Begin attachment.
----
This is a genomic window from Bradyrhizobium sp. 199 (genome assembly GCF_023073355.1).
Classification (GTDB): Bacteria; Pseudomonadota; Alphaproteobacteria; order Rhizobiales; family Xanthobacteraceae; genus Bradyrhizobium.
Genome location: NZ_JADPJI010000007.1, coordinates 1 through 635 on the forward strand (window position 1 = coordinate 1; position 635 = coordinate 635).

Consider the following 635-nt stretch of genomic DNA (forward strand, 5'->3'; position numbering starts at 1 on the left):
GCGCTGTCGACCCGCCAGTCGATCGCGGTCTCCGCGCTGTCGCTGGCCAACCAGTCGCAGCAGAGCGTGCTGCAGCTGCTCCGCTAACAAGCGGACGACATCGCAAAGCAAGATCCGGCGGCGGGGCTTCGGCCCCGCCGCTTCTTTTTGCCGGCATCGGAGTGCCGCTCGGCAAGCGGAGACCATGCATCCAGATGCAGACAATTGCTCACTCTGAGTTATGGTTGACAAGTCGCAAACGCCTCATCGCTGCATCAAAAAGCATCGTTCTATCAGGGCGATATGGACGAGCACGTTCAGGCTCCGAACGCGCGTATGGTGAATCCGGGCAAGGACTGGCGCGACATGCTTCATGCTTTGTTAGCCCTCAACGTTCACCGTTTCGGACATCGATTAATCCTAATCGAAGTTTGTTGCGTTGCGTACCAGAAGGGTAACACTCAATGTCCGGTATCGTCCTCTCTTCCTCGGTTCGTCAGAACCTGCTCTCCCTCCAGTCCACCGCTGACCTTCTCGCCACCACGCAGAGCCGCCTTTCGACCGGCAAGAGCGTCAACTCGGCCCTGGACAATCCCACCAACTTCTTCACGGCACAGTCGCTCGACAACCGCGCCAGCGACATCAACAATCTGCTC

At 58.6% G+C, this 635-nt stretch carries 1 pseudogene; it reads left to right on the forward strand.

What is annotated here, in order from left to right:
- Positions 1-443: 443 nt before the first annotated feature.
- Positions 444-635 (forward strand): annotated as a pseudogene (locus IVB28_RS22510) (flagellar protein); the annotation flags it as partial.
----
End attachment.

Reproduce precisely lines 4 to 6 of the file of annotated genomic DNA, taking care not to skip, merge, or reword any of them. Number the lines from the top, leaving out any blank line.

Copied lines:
Consider the following 635-nt stretch of genomic DNA (forward strand, 5'->3'; position numbering starts at 1 on the left):
GCGCTGTCGACCCGCCAGTCGATCGCGGTCTCCGCGCTGTCGCTGGCCAACCAGTCGCAGCAGAGCGTGCTGCAGCTGCTCCGCTAACAAGCGGACGACATCGCAAAGCAAGATCCGGCGGCGGGGCTTCGGCCCCGCCGCTTCTTTTTGCCGGCATCGGAGTGCCGCTCGGCAAGCGGAGACCATGCATCCAGATGCAGACAATTGCTCACTCTGAGTTATGGTTGACAAGTCGCAAACGCCTCATCGCTGCATCAAAAAGCATCGTTCTATCAGGGCGATATGGACGAGCACGTTCAGGCTCCGAACGCGCGTATGGTGAATCCGGGCAAGGACTGGCGCGACATGCTTCATGCTTTGTTAGCCCTCAACGTTCACCGTTTCGGACATCGATTAATCCTAATCGAAGTTTGTTGCGTTGCGTACCAGAAGGGTAACACTCAATGTCCGGTATCGTCCTCTCTTCCTCGGTTCGTCAGAACCTGCTCTCCCTCCAGTCCACCGCTGACCTTCTCGCCACCACGCAGAGCCGCCTTTCGACCGGCAAGAGCGTCAACTCGGCCCTGGACAATCCCACCAACTTCTTCACGGCACAGTCGCTCGACAACCGCGCCAGCGACATCAACAATCTGCTC

At 58.6% G+C, this 635-nt stretch carries 1 pseudogene; it reads left to right on the forward strand.